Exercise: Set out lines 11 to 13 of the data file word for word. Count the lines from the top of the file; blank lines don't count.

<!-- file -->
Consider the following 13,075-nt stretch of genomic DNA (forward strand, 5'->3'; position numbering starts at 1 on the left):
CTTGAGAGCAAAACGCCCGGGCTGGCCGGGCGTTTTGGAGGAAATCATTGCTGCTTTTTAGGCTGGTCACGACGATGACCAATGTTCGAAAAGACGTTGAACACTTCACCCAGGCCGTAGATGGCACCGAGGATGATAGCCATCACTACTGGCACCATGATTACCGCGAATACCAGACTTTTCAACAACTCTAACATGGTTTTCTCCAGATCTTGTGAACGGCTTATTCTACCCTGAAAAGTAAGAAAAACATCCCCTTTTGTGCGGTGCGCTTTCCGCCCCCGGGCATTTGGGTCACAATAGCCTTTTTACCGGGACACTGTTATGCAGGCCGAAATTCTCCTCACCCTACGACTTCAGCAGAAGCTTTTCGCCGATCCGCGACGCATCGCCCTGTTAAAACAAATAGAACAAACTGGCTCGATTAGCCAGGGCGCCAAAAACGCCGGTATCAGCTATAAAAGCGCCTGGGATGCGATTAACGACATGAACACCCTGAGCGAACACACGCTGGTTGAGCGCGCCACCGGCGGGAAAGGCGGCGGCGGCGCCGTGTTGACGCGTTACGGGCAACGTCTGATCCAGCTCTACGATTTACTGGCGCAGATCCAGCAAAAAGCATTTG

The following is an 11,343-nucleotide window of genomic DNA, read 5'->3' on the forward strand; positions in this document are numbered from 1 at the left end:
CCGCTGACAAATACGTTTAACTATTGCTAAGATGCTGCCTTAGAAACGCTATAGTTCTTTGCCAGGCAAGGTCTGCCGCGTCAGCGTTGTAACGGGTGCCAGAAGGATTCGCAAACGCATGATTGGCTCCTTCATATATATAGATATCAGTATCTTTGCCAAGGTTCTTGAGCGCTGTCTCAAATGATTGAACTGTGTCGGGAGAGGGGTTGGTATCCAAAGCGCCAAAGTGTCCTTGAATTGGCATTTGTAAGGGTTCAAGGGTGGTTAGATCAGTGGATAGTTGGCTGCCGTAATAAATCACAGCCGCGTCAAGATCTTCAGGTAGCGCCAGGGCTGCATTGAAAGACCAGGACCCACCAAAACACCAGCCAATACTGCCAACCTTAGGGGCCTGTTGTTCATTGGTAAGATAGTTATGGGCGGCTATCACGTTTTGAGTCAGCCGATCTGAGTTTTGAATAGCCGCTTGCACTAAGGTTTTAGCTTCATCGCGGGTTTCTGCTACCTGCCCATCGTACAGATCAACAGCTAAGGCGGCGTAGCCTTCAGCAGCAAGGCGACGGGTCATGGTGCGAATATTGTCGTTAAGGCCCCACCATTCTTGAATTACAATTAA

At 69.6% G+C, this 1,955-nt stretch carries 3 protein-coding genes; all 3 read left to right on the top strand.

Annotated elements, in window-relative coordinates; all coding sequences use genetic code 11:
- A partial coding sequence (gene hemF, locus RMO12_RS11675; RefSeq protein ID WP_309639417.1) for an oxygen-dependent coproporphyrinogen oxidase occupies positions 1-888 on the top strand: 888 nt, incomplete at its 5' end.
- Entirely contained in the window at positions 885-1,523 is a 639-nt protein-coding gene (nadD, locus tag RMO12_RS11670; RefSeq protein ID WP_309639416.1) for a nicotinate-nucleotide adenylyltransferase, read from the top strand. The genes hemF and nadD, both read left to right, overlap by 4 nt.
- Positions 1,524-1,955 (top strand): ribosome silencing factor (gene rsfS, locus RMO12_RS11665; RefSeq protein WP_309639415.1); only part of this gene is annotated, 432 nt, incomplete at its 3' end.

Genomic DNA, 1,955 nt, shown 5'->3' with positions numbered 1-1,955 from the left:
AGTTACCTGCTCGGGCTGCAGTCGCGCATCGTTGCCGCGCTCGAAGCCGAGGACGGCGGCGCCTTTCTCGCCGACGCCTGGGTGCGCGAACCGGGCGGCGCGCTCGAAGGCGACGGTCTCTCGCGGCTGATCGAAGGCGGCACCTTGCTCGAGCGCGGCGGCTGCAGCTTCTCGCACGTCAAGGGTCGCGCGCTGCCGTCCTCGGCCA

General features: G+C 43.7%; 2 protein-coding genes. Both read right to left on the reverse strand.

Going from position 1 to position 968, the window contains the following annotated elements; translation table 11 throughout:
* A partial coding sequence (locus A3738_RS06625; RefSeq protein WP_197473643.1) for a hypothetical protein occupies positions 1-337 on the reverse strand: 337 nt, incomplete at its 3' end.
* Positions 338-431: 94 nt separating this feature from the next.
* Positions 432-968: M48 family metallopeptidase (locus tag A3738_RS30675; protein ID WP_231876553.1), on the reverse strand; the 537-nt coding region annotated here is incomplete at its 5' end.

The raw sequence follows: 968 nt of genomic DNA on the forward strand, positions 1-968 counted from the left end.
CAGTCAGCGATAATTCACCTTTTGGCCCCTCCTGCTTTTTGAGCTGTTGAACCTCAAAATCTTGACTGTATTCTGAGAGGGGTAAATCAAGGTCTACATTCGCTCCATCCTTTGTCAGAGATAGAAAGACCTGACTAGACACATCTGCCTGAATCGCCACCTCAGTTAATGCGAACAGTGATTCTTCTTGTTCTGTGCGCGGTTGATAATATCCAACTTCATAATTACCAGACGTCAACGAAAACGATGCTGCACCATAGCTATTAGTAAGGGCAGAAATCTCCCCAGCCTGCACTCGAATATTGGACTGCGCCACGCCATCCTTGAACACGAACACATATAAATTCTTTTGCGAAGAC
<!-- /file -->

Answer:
AGTTACCTGCTCGGGCTGCAGTCGCGCATCGTTGCCGCGCTCGAAGCCGAGGACGGCGGCGCCTTTCTCGCCGACGCCTGGGTGCGCGAACCGGGCGGCGCGCTCGAAGGCGACGGTCTCTCGCGGCTGATCGAAGGCGGCACCTTGCTCGAGCGCGGCGGCTGCAGCTTCTCGCACGTCAAGGGTCGCGCGCTGCCGTCCTCGGCCA

General features: G+C 43.7%; 2 protein-coding genes. Both read right to left on the reverse strand.

Going from position 1 to position 968, the window contains the following annotated elements; translation table 11 throughout: